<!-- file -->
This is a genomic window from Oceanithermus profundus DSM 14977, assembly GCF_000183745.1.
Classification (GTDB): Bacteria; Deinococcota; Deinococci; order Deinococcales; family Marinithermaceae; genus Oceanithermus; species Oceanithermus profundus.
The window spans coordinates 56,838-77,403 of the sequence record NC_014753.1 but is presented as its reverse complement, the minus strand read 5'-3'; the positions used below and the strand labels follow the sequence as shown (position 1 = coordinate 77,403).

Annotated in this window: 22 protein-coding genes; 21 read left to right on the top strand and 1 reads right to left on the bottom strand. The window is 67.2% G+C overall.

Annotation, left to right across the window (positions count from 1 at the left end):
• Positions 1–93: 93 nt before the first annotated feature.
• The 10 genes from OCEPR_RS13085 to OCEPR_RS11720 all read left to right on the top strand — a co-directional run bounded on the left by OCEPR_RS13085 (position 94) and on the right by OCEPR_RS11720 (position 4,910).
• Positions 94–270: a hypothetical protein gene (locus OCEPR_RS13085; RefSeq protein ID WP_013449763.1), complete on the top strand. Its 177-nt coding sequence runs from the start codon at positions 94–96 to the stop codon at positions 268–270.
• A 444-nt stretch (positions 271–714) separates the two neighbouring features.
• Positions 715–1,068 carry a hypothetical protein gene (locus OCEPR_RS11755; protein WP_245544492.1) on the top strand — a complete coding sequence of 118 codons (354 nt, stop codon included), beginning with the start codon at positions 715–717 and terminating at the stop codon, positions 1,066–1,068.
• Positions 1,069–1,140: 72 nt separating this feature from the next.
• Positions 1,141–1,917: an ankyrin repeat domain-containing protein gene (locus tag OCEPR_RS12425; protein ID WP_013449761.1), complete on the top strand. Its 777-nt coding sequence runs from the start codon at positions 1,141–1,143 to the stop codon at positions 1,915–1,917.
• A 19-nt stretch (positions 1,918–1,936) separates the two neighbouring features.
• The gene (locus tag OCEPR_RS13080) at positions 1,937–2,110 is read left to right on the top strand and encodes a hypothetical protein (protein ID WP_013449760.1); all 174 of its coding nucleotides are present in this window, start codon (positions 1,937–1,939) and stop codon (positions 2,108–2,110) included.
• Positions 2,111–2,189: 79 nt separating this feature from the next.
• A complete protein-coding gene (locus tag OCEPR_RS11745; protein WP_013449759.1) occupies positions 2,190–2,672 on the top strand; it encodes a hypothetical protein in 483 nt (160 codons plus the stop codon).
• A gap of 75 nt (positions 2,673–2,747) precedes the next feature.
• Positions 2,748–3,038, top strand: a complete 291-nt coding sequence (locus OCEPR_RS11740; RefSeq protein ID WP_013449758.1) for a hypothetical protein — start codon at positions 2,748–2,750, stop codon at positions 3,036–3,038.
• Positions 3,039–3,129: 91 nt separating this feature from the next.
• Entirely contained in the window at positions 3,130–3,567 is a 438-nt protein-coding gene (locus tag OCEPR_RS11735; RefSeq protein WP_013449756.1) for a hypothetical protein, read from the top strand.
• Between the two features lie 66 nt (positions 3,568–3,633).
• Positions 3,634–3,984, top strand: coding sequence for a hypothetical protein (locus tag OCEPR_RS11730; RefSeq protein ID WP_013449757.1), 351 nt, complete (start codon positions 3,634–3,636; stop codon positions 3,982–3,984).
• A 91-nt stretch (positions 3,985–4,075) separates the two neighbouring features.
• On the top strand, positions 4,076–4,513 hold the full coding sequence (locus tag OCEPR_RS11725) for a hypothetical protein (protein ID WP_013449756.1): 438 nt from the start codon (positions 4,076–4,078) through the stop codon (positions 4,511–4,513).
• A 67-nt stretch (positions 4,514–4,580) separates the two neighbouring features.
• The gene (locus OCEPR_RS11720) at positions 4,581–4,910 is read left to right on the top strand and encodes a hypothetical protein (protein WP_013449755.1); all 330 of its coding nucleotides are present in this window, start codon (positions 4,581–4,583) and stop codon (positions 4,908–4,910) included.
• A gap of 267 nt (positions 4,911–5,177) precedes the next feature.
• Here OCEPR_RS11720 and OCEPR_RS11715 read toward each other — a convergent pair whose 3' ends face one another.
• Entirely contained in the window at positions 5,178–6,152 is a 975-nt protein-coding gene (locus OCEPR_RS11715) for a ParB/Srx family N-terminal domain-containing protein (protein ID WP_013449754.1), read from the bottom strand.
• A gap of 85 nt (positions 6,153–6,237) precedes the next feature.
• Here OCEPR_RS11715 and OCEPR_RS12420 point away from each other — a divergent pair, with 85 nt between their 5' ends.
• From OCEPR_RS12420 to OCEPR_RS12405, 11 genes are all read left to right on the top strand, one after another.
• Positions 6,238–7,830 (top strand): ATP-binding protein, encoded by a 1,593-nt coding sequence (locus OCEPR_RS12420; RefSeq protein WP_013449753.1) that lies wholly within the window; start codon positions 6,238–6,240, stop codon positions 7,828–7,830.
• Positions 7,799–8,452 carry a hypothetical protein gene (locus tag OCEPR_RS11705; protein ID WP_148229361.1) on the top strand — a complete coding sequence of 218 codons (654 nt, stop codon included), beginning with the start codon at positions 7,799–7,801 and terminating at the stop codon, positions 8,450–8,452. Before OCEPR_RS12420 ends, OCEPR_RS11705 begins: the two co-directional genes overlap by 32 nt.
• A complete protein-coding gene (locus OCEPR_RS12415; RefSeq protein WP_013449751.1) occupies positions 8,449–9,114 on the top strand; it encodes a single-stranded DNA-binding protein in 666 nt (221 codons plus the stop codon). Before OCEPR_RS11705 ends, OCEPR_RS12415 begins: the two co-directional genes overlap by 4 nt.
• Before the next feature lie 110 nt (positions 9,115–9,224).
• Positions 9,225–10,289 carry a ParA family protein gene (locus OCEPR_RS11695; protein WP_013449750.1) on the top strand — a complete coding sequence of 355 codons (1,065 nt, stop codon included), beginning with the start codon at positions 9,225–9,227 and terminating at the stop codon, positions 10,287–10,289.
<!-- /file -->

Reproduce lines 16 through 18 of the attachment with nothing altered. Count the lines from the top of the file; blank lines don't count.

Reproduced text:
• A complete protein-coding gene (locus tag OCEPR_RS11745; protein WP_013449759.1) occupies positions 2,190–2,672 on the top strand; it encodes a hypothetical protein in 483 nt (160 codons plus the stop codon).
• A gap of 75 nt (positions 2,673–2,747) precedes the next feature.
• Positions 2,748–3,038, top strand: a complete 291-nt coding sequence (locus OCEPR_RS11740; RefSeq protein ID WP_013449758.1) for a hypothetical protein — start codon at positions 2,748–2,750, stop codon at positions 3,036–3,038.